(re: So Ken, how much were you involved in Half-Life?)
Half-Life was a Sierra product, and was one of the last products I shipped during my time running Sierra. That said, Valve deserves 99% of the credit for Half-Life. It was developed at Valve, and Sierra wasn’t really a big part of the creative effort.
Sierra was unique in the industry, in that essentially ALL of our development was inhouse. We had over 700 people just in product development. I was opposed to external development for dozens of reasons, many of which I’m sure Sierra has come to understand in recent years.
Half-life (and, Homeworld) were the very rare exceptions to this rule. Even though I didn’t want to deal with external developers, I changed my opinion after meeting the team from Valve. The demo for Half-Life blew me away. It was early in development, but clearly going to be a megahit.
I was heavily involved with the negotiations on Half-Life, and made the decision on our picking up the product – but, was not on the front-lines during development. During development, I spent a day reviewing the product about every 90 days, but that was about it. Scott Lynch, who I believe is presently with Valve, worked for Sierra as a divisional General Manager. Scott was the person at Sierra who “found” the Valve team, and pushed me to “change the rules” and sign Valve. He was also the person who dealt with them on a day-in, day-out basis. Most of my involvement was at the corporate level making big-picture decisions about things like how many marketing dollars to allocate Half-Life.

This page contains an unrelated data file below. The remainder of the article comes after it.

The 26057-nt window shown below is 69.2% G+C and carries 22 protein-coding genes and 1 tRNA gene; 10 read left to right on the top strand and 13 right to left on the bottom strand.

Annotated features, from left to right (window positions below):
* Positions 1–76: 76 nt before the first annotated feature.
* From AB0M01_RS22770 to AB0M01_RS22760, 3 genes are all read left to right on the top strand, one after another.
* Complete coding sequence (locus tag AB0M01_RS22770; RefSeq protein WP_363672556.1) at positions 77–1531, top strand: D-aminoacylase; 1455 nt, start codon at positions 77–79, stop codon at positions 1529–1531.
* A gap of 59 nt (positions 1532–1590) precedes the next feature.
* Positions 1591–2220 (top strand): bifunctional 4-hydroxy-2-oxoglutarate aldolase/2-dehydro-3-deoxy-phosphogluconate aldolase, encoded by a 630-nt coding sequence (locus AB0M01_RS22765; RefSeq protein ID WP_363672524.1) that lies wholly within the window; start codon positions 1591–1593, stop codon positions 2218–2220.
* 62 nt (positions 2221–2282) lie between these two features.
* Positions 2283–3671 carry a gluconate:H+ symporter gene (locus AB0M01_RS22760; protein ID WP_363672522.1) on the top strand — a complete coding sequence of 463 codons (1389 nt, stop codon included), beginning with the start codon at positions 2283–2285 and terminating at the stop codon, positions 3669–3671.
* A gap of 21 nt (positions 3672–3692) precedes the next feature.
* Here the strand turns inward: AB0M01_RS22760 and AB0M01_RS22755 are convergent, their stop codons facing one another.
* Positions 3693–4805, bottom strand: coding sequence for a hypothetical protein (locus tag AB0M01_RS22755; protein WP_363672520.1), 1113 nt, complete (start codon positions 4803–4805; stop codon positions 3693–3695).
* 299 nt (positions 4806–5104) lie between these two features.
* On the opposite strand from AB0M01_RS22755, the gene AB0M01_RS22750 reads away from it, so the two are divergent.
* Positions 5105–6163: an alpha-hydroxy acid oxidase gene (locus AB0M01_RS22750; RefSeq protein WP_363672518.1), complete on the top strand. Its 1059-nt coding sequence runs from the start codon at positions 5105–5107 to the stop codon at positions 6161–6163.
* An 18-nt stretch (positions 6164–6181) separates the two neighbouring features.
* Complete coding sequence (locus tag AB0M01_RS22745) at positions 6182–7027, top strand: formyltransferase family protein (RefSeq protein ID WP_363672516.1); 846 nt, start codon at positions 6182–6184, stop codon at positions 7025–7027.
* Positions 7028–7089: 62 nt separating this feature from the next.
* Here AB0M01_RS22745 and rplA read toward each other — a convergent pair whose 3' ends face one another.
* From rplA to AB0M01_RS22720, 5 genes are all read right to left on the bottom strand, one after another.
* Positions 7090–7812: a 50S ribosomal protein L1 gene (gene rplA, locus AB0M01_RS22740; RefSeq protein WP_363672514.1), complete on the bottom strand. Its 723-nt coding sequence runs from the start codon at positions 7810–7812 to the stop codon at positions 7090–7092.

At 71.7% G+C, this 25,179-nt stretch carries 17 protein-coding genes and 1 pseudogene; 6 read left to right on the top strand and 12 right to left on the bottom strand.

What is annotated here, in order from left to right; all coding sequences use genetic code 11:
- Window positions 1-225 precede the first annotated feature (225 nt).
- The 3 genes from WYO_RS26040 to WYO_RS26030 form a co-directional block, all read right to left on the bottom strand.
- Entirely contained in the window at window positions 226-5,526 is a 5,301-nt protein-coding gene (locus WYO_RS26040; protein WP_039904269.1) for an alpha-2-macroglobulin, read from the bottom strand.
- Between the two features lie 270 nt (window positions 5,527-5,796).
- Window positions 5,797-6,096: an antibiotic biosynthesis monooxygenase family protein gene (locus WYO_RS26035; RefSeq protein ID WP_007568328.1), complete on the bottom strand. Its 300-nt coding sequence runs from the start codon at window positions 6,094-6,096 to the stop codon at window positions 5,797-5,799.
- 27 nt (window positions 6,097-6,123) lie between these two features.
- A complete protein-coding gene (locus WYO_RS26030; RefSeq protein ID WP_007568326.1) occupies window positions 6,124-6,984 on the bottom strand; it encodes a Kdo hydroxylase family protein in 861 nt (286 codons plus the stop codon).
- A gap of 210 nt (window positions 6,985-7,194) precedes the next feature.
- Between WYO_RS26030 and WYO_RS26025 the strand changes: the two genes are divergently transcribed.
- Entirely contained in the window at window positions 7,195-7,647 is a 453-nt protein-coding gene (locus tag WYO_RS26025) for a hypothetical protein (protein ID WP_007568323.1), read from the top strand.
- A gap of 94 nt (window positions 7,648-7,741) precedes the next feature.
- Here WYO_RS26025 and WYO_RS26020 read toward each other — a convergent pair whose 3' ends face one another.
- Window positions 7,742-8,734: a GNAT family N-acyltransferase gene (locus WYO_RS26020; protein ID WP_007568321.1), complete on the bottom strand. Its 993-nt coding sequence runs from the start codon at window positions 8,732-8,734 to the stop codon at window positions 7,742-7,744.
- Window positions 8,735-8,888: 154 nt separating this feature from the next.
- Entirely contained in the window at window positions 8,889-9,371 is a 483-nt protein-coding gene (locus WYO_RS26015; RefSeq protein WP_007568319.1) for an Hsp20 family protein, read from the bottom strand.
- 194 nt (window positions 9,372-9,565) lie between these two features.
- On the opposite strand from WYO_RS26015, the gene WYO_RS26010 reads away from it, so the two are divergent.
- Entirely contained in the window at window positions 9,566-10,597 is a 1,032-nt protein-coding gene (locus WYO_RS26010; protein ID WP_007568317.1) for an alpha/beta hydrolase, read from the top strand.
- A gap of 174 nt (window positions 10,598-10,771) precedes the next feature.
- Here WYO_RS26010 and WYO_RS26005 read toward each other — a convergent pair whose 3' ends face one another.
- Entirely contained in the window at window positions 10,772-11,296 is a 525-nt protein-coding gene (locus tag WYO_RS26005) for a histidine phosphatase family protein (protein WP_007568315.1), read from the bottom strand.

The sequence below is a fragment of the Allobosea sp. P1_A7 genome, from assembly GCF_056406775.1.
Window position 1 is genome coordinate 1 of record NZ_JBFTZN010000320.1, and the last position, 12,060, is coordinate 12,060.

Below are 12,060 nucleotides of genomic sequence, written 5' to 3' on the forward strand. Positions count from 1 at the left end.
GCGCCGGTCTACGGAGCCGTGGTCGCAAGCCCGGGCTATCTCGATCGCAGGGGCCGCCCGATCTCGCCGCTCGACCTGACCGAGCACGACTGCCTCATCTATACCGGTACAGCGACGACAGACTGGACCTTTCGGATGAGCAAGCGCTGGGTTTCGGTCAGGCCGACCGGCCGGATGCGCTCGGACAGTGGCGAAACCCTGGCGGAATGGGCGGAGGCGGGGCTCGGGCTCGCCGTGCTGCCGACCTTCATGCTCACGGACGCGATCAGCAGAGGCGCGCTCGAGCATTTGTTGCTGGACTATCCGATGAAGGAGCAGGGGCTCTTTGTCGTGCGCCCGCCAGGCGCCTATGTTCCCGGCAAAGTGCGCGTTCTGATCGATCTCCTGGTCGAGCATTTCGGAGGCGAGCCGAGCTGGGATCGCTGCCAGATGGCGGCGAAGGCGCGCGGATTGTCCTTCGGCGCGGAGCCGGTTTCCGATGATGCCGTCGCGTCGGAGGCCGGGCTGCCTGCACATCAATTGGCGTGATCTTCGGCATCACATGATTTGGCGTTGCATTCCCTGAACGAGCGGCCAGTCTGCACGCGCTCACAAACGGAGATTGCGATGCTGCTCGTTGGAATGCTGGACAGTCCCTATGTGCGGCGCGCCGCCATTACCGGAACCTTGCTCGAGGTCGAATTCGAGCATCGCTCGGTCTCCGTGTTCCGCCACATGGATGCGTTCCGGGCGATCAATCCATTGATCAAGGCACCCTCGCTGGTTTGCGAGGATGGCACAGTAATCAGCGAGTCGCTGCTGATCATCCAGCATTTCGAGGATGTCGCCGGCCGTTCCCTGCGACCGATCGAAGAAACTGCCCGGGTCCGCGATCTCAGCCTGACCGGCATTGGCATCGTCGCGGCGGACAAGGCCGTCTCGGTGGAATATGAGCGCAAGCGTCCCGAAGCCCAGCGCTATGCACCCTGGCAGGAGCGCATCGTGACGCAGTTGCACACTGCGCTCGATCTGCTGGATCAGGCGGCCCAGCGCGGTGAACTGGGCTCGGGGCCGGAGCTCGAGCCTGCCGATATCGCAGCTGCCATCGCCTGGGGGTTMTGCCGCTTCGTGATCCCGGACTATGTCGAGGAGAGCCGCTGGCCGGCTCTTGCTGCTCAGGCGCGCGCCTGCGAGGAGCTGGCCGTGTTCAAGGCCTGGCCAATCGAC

On most other Sierra products I was much more directly involved.
Most of my time was spent going from project to project (we had as many as 50 games in various stages of development at times), and talking to the teams. This wasn’t easy. Our development groups literally spanned the world (Yosemite, San Francisco, Dallas, Salt Lake City, Berkley, London, Paris, Boston, Seattle, and more). By the time I would complete one road trip it was time for the next one to start. I loved hanging out with developers, and liked being able to directly impact products. But, ultimately, it was the travel that lead me to “burn out” on Sierra. I was sleeping in hotel rooms over 150 nights per year!